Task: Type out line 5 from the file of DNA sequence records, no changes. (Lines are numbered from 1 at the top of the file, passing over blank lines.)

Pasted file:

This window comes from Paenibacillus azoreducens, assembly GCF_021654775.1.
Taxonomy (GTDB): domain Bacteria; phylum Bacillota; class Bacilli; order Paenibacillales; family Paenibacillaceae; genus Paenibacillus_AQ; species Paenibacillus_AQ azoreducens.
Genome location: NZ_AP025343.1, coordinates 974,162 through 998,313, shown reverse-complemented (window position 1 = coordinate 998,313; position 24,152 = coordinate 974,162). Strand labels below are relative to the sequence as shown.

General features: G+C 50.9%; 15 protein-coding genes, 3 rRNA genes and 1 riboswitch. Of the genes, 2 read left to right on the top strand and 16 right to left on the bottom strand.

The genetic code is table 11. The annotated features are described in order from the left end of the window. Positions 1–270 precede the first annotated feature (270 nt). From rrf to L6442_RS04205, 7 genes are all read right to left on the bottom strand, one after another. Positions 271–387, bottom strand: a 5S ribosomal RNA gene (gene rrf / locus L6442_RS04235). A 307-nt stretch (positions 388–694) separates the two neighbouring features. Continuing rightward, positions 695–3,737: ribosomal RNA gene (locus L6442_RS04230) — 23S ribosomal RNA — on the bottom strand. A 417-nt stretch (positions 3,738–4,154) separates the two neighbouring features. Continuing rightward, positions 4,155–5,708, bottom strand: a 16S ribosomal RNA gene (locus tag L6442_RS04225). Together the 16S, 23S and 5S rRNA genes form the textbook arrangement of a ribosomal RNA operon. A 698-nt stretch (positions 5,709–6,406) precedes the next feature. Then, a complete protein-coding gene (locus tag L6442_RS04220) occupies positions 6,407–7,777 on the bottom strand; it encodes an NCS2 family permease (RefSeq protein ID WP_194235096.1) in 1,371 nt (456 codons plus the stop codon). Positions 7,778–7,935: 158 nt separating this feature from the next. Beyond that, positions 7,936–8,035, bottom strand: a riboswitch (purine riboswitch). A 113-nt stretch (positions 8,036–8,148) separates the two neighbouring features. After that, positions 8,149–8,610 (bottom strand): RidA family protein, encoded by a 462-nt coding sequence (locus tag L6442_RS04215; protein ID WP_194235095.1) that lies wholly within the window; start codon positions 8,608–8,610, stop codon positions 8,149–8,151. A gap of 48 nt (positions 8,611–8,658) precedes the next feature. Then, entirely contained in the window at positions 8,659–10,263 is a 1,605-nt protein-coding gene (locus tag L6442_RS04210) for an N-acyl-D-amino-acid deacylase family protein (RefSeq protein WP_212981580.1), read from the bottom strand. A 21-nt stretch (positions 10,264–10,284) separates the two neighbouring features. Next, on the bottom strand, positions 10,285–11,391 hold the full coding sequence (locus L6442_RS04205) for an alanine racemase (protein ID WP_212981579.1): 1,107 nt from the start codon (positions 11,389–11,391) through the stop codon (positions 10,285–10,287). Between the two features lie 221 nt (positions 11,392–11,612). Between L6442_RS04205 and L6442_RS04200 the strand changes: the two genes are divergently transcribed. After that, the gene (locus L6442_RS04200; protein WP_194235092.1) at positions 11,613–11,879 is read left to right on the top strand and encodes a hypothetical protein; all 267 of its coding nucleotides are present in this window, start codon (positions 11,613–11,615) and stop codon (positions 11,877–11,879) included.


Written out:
The genetic code is table 11. The annotated features are described in order from the left end of the window. Positions 1–270 precede the first annotated feature (270 nt). From rrf to L6442_RS04205, 7 genes are all read right to left on the bottom strand, one after another. Positions 271–387, bottom strand: a 5S ribosomal RNA gene (gene rrf / locus L6442_RS04235). A 307-nt stretch (positions 388–694) separates the two neighbouring features. Continuing rightward, positions 695–3,737: ribosomal RNA gene (locus L6442_RS04230) — 23S ribosomal RNA — on the bottom strand. A 417-nt stretch (positions 3,738–4,154) separates the two neighbouring features. Continuing rightward, positions 4,155–5,708, bottom strand: a 16S ribosomal RNA gene (locus tag L6442_RS04225). Together the 16S, 23S and 5S rRNA genes form the textbook arrangement of a ribosomal RNA operon. A 698-nt stretch (positions 5,709–6,406) precedes the next feature. Then, a complete protein-coding gene (locus tag L6442_RS04220) occupies positions 6,407–7,777 on the bottom strand; it encodes an NCS2 family permease (RefSeq protein ID WP_194235096.1) in 1,371 nt (456 codons plus the stop codon). Positions 7,778–7,935: 158 nt separating this feature from the next. Beyond that, positions 7,936–8,035, bottom strand: a riboswitch (purine riboswitch). A 113-nt stretch (positions 8,036–8,148) separates the two neighbouring features. After that, positions 8,149–8,610 (bottom strand): RidA family protein, encoded by a 462-nt coding sequence (locus tag L6442_RS04215; protein ID WP_194235095.1) that lies wholly within the window; start codon positions 8,608–8,610, stop codon positions 8,149–8,151. A gap of 48 nt (positions 8,611–8,658) precedes the next feature. Then, entirely contained in the window at positions 8,659–10,263 is a 1,605-nt protein-coding gene (locus tag L6442_RS04210) for an N-acyl-D-amino-acid deacylase family protein (RefSeq protein WP_212981580.1), read from the bottom strand. A 21-nt stretch (positions 10,264–10,284) separates the two neighbouring features. Next, on the bottom strand, positions 10,285–11,391 hold the full coding sequence (locus L6442_RS04205) for an alanine racemase (protein ID WP_212981579.1): 1,107 nt from the start codon (positions 11,389–11,391) through the stop codon (positions 10,285–10,287). Between the two features lie 221 nt (positions 11,392–11,612). Between L6442_RS04205 and L6442_RS04200 the strand changes: the two genes are divergently transcribed. After that, the gene (locus L6442_RS04200; protein WP_194235092.1) at positions 11,613–11,879 is read left to right on the top strand and encodes a hypothetical protein; all 267 of its coding nucleotides are present in this window, start codon (positions 11,613–11,615) and stop codon (positions 11,877–11,879) included.